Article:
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Lombard Lilac Time 12/15/2016 - By Lombard Historical Society ( Paperback )

Lombard Lilac Time 12/15/2016 - By Lombard Historical Society ( Paperback ) - image 1 of 1
Lombard Lilac Time 12/15/2016 - By Lombard Historical Society ( Paperback ) - image 1 of 1
$24.99 when purchased online

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About the Book



Lombard has been called the "Lilac Village" since the late 1920s when William R. Plum, affectionately known as the "Colonel," bestowed his world-renowned lilac collection to the village for use as its first public park. Colonel Plum's 2.5-acre estate was known as Lilacia and began in 1911 after a trip to the Lemoine Lilac Gardens in France. By the time Plum passed away in 1927, he had amassed over 200 varieties of lilacs and had the largest collection of French hybrids in the world. Jens Jensen, the famous landscape architect, designed a public space out of Plum's lilac collection with winding paths of native limestone, tulips by the thousands, and a lily pond in the park. The first community-wide Lilac Festival was held in May of 1930, unveiling Jensen's Lilacia and including a Lilac Queen and Court, a pageant, parade, and wide variety of events and festivities celebrating the village's new park.



Book Synopsis



Lombard has been called the Lilac Village since the late 1920s when William R. Plum, affectionately known as the Colonel, bestowed his world-renowned lilac collection to the village for use as its first public park. Colonel Plum s 2.5-acre estate was known as Lilacia and began in 1911 after a trip to the Lemoine Lilac Gardens in France. By the time Plum passed away in 1927, he had amassed over 200 varieties of lilacs and had the largest collection of French hybrids in the world. Jens Jensen, the famous landscape architect, designed a public space out of Plum s lilac collection with winding paths of native limestone, tulips by the thousands, and a lily pond in the park. The first community-wide Lilac Festival was held in May of 1930, unveiling Jensen s Lilacia and including a Lilac Queen and Court, a pageant, parade, and wide variety of events and festivities celebrating the village s new park."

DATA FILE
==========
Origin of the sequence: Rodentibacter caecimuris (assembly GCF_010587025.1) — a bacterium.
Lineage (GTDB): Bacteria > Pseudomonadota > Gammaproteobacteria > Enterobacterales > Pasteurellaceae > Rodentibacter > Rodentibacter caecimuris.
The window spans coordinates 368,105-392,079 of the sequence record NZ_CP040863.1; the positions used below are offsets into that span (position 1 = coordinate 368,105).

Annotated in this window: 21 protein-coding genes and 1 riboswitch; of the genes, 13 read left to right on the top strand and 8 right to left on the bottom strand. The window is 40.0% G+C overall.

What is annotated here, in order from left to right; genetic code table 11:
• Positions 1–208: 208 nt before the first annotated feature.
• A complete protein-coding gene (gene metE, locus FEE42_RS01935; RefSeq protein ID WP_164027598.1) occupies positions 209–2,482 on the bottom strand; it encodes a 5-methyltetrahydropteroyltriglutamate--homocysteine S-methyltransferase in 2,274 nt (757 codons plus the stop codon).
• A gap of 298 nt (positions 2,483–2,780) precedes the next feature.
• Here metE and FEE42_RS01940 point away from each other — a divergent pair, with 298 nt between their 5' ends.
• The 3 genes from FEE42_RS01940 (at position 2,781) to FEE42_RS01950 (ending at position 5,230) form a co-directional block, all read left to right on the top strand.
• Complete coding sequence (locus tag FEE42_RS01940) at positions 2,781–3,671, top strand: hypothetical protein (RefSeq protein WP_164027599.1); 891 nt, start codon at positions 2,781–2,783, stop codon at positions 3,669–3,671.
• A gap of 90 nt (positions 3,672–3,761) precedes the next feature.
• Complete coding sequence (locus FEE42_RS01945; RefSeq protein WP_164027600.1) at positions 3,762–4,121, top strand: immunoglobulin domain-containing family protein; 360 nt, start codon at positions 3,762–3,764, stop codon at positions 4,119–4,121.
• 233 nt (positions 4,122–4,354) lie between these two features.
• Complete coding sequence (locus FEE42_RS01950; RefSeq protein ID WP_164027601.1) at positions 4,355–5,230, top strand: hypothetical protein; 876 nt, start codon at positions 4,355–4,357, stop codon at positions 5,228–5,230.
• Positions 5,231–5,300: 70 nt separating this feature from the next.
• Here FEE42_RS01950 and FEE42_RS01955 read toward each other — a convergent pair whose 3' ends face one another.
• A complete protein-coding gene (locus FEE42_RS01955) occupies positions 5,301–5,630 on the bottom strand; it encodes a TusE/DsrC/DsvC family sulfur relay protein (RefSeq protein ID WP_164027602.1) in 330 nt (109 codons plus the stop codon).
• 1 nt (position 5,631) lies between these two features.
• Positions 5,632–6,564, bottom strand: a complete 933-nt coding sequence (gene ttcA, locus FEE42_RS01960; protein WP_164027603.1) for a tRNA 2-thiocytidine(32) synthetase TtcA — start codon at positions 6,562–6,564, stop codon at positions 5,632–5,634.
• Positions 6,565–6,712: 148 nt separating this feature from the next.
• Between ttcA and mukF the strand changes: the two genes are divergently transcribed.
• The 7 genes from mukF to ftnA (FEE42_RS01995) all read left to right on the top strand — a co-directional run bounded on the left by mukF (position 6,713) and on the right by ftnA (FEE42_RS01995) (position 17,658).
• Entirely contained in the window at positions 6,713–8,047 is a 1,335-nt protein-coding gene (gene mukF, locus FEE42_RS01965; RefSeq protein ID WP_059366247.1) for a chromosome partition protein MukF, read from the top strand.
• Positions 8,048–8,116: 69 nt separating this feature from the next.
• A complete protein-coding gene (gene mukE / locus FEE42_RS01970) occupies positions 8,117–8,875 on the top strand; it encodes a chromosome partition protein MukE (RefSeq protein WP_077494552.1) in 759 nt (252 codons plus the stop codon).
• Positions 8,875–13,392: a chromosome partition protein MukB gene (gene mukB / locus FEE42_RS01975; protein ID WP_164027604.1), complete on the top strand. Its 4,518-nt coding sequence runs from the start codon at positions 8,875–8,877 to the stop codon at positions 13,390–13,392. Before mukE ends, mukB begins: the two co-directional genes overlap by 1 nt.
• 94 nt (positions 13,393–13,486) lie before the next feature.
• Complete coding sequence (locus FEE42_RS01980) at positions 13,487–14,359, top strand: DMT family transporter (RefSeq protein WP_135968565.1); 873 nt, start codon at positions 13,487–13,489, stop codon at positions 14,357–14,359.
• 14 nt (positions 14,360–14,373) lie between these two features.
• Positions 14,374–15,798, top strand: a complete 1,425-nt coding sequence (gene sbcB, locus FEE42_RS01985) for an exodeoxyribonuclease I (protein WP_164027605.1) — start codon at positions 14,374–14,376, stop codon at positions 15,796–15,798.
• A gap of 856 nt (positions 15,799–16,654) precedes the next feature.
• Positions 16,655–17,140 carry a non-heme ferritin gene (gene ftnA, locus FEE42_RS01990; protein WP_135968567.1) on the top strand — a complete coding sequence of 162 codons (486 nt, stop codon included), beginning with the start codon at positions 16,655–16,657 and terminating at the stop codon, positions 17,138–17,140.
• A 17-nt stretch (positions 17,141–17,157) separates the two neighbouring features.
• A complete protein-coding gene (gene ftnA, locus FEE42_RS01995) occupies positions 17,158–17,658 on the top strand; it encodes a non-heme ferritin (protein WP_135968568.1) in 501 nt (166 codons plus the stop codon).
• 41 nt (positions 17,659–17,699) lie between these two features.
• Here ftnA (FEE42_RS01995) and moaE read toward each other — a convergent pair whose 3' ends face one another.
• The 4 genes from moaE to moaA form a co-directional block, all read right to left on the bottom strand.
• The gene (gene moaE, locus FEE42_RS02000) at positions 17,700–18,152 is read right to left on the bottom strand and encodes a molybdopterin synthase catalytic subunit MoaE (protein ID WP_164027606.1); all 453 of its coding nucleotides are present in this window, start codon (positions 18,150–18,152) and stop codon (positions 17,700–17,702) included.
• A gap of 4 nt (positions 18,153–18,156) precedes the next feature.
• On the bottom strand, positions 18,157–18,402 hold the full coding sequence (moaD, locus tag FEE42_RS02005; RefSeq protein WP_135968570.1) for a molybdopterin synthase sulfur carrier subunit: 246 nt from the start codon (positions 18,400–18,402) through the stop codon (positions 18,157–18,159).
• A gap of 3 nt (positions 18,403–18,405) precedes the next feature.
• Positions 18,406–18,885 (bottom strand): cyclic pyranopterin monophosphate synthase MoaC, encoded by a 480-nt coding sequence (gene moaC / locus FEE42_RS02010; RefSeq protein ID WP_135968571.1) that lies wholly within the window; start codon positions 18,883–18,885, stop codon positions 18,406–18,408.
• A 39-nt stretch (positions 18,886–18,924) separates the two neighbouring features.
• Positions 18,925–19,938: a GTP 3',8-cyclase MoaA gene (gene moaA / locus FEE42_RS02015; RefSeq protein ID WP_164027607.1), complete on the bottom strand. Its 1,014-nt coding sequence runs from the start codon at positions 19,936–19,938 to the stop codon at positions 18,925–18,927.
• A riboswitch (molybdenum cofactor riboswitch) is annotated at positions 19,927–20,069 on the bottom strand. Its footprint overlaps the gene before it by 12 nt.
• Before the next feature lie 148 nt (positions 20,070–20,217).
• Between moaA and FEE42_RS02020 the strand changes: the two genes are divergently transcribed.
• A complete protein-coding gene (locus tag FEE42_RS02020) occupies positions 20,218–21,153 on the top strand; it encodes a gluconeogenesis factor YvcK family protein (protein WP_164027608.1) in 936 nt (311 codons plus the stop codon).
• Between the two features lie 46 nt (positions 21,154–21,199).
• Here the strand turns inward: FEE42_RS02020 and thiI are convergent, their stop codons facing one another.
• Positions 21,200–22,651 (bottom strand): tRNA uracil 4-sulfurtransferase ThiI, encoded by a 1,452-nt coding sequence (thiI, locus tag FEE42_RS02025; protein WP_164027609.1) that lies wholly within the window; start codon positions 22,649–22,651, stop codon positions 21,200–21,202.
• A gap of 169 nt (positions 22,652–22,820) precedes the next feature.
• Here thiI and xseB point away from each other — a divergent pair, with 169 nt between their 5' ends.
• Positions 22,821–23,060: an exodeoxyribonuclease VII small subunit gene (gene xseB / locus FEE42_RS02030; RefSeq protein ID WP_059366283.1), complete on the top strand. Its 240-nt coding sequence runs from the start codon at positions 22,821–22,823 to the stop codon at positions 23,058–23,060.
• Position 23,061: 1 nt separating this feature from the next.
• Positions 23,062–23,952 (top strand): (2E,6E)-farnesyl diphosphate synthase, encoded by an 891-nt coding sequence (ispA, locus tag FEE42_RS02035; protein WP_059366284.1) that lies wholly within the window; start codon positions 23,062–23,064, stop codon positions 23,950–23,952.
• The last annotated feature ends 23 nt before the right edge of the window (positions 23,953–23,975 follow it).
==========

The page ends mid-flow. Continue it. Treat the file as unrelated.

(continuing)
Review Quotes



Title: Lilac Time opens this weekend in Lombard
Author: Anna Madrzyk
Publisher: Daily Heralrd
Date: 4/30/2010


Come for the flowers. Stay for the fun.


Run a 5K with your mutt. Sip Shiraz under the stars. Or rekindle your childhood love of croquet (remember mallets and wickets?).


Lilac Time is Lombard's annual two-week festival in Lilacia Park, a celebration of spring set against a backdrop of 1,200 lilacs and 25,000 tulips. Events include concerts, plant sales, a sculpture show, historic tours, beer and wine tastings and the popular Mutt Strut 5K.


Lilac Time kicks off today with the Little Lady Lilac Ball dad-and-daughter dance and ends Sunday, May 16, with the Lilac Parade. "Honor Your Heritage" is this year's theme.


The Lilac Queen will be crowned in a ceremony at 1 p.m. Saturday, May 1. The 2010 Lilac Princesses are Corinne Horner, Kelly Lahr, Julie Sipek and Rachel Stelter.


Every year there's something new added to the festival lineup, and this year it's croquet.


A traditional six-wicket tournament, organized with help from the International Croquet Society's Chicago chapter, runs 4 to 7 p.m. Thursday, May 13. Sign up in advance at (630) 629-1885.


"Croquet is kind of coming back in style and we're trying to ride that wave a little bit and hearken back to the days of old," said Jeanne Schultz Angel of the Lombard Historical Society.


Traditionally, players of the generally genteel Victorian-era lawn game wear white. Lilacia Park players may wear any color they want.



History of the event


The first Lilac Queen wore a crown fashioned from silver spoons donated by the ladies of Lombard.


Adeline Fleege, the daughter of the town's grocer, was carried through Lilacia Park on throne by four caped footmen.


Instead of a parade, spectators sat through a lengthy pageant - 200 costumed players, three full acts, a maypole and medieval dancing.